Japan-North Korea Relations
Abductions of Japanese Citizens by North Korea
During the 1970’s and 1980’s, many Japanese citizens disappeared under unusual circumstances. Subsequent investigations by the Japanese authorities and testimonies by former North Korean agents who had defected revealed that there was a strong possibility that these cases involved abductions conducted by North Korea. Therefore, since 1991, the GoJ has brought up the abductions issue at every available opportunity. North Korea had stubbornly kept denying any involvement. However, at the First Japan-North Korea summit meeting held in September 2002, North Korea at last admitted for the first time that it had abducted Japanese citizens and apologized while promising to prevent any further recurrence. In October of the same year, five of the abductees returned from North Korea to Japan after 24 years.
However, as for those others whose whereabouts are currently unknown, despite North Korea’s explicit commitment at the Second Japan-North Korea summit meeting in May 2004 to immediately resume thorough investigations to obtain a full account of what had happened to all abductees, Pyongyang has yet to provide any convincing explanations. The remaining abductees are still denied all freedoms, having been long detained in North Korea, and to this day await rescue from North Korea.
In Japan, there have been active campaigns to rescue abductees, including the Association of the Families of Victims Kidnapped by North Korea formed in 1997, and the submission of petitions signed by more than 14 million people (as of October 2020) to the Prime Minister of Japan.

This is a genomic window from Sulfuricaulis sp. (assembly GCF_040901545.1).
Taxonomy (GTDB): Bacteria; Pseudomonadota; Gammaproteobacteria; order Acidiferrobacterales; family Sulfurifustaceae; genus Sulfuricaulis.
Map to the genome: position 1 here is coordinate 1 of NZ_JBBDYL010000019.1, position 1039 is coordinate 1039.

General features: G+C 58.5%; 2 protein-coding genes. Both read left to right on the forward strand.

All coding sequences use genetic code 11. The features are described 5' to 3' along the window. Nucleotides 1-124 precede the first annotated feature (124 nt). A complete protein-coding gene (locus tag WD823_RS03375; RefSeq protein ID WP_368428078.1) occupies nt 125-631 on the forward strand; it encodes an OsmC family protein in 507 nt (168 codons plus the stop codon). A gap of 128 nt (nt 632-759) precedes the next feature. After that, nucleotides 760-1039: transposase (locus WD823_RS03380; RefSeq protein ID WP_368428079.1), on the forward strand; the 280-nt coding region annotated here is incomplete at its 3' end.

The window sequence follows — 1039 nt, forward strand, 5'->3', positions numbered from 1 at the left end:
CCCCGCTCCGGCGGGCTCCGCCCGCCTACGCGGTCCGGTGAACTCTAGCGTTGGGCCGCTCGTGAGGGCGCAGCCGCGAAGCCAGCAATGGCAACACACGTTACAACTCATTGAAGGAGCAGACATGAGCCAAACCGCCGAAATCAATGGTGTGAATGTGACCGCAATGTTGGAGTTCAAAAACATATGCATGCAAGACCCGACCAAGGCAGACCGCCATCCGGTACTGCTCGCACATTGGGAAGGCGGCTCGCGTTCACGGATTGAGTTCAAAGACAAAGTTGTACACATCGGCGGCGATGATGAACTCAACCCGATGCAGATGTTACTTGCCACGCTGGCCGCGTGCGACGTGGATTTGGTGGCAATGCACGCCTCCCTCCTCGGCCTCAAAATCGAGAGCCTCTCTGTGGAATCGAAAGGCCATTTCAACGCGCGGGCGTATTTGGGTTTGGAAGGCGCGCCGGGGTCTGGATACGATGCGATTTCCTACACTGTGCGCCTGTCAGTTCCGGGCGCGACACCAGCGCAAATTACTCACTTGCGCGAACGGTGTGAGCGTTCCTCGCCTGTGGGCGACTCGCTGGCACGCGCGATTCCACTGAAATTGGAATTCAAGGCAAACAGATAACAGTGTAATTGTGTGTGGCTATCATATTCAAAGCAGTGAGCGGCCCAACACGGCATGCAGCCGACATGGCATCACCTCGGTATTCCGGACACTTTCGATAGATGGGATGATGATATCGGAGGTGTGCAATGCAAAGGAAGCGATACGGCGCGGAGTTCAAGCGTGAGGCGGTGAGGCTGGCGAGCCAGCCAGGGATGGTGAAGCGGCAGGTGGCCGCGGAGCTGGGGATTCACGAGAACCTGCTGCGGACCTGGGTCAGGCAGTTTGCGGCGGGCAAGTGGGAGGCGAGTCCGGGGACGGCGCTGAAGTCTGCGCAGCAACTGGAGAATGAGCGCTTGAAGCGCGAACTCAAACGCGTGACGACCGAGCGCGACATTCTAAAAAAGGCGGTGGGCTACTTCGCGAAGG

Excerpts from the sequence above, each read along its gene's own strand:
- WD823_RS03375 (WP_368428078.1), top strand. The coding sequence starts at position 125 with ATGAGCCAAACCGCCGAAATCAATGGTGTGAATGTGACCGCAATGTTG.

The abductions by North Korea are a critical issue concerning the sovereignty of Japan and the lives and safety of Japanese citizens. It is a highly pressing issue that must be resolved under the responsibility of the national GoJ. The GoJ has so far identified 17 Japanese citizens, including the five that have already returned to Japan, as victims of abduction by North Korea. In addition, there are other cases where the possibility of abduction by North Korea cannot be dismissed, such as the suspected abductions of non-Japanese nationals referred to as “Korean domiciles” (an alternative nationality for ethnic Koreans in Japan who do not hold Republic of Korea (ROK) citizenship) in Japan and cases of so-called “unidentified missing Japanese probably related to North Korea” (Note). While North Korea has not provided any satisfactory account or any convincing evidence, the GoJ remains fully committed to demanding that North Korea take action to assure the safety of abductees and immediately return them to Japan irrespective of whether they are officially identified, based on the premise that all abductees whose whereabouts are unknown are still alive. In addition, the GoJ shall tirelessly pursue the disclosure of the truth regarding all abduction cases and also demand the handover to Japan of the perpetrators of the abductions. The GoJ will, in accordance with the Japan-DPRK (the Democratic People’s Republic of Korea) Pyongyang Declaration, continue to make its utmost effort to realize the return of all the abductees as quickly as possible while settling the unfortunate past to normalize relations with North Korea.
(Note) The term “unidentified missing Japanese probably related to North Korea” is used by the private citizens’ group, the Investigation Commission on Missing Japanese Probably Related to North Korea to, refer to all missing Japanese.